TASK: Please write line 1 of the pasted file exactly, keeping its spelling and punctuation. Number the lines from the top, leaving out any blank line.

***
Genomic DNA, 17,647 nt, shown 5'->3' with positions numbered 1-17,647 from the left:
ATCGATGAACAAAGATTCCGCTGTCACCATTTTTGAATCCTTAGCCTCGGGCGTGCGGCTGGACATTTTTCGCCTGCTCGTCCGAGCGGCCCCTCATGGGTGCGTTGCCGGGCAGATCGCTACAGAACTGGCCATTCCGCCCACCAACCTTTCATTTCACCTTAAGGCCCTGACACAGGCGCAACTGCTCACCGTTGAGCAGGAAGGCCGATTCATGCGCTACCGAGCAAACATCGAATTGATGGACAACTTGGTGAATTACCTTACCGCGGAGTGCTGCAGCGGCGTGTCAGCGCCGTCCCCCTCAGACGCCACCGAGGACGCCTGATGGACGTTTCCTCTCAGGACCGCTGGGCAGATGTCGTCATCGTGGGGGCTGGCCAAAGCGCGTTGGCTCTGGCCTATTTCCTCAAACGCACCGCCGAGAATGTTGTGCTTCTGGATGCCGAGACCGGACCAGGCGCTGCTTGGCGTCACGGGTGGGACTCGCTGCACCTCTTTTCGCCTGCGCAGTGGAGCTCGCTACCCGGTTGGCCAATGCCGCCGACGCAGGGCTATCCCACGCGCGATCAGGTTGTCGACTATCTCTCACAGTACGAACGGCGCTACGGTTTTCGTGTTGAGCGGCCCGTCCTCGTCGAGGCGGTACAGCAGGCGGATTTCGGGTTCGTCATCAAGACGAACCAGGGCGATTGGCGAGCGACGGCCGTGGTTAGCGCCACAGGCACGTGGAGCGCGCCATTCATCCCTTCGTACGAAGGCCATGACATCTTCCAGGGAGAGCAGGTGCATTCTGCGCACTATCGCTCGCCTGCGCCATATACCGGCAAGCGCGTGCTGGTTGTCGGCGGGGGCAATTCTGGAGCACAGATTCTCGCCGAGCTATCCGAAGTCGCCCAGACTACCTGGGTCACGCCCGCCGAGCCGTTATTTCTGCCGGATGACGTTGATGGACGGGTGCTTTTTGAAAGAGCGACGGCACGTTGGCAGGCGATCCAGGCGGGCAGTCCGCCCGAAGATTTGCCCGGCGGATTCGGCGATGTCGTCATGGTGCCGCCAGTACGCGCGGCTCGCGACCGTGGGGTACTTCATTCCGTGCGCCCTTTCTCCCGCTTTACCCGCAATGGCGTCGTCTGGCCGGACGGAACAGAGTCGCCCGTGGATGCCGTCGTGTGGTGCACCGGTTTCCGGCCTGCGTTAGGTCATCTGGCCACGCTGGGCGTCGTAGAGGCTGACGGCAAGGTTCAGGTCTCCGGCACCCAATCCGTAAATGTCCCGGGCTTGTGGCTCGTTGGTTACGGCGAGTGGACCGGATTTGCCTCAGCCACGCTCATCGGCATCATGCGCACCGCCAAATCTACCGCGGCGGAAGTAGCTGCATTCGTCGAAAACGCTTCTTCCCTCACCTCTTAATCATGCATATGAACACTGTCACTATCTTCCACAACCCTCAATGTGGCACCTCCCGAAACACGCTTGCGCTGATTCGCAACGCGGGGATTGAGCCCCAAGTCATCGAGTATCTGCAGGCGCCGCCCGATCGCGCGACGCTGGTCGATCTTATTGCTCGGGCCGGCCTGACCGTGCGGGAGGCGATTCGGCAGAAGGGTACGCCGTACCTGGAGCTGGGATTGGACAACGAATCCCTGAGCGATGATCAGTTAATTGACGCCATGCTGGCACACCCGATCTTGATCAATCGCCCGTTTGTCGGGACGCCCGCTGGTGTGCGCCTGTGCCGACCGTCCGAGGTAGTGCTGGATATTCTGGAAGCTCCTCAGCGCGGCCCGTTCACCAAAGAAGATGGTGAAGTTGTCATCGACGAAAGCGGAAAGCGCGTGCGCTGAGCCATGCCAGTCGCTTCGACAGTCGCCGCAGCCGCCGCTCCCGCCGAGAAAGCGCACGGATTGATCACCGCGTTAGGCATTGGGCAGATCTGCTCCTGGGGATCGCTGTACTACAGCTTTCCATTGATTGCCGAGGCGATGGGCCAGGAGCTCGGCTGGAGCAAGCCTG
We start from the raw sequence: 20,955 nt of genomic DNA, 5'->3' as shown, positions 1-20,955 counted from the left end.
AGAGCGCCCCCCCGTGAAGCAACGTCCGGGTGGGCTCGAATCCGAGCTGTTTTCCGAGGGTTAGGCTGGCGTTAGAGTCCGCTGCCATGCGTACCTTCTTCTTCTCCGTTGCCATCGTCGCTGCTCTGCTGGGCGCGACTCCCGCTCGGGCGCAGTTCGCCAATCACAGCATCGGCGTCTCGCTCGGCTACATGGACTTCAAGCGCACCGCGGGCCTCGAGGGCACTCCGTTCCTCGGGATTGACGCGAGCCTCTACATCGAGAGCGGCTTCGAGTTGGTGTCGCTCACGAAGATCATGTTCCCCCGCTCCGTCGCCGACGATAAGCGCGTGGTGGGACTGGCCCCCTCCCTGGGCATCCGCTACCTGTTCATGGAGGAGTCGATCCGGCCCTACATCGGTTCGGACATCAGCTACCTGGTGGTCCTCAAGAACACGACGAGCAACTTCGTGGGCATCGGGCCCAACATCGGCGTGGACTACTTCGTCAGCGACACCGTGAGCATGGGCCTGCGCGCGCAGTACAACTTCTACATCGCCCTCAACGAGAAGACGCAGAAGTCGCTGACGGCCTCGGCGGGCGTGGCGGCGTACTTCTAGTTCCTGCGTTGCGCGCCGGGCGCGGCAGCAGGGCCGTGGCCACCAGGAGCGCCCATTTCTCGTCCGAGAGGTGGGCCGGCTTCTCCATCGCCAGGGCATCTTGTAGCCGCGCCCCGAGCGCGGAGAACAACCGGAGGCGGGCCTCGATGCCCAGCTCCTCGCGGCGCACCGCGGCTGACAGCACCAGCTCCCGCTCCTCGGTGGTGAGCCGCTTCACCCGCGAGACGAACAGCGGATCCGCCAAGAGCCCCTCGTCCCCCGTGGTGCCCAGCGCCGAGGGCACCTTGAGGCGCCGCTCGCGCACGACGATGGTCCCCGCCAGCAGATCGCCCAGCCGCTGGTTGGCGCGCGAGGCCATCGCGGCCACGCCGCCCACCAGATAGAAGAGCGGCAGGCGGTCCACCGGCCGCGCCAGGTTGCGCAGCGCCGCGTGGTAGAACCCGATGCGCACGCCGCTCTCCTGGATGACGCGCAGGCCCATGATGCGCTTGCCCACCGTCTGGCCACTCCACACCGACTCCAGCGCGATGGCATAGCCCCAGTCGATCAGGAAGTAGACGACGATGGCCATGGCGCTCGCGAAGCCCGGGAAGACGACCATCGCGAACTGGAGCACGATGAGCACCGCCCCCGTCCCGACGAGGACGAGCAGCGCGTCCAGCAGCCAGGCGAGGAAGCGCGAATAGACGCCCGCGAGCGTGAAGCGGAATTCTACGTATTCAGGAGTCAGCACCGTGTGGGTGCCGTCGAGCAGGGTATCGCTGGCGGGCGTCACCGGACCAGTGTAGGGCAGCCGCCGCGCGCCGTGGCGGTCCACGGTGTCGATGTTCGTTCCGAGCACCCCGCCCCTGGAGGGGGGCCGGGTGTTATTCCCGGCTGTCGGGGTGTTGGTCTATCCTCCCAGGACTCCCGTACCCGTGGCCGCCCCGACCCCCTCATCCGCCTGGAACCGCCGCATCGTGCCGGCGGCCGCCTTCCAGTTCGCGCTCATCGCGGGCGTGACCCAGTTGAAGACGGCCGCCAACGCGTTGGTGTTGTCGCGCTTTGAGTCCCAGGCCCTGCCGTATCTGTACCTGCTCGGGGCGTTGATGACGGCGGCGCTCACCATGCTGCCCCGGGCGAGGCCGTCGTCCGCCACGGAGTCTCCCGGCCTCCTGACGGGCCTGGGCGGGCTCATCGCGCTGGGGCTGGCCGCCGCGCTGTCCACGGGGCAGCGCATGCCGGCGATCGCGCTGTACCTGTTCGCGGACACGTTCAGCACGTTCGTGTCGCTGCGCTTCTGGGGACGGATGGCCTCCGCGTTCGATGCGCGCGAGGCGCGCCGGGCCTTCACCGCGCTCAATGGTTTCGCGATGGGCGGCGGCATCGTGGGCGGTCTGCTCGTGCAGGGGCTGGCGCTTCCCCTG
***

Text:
Genomic DNA, 17,647 nt, shown 5'->3' with positions numbered 1-17,647 from the left: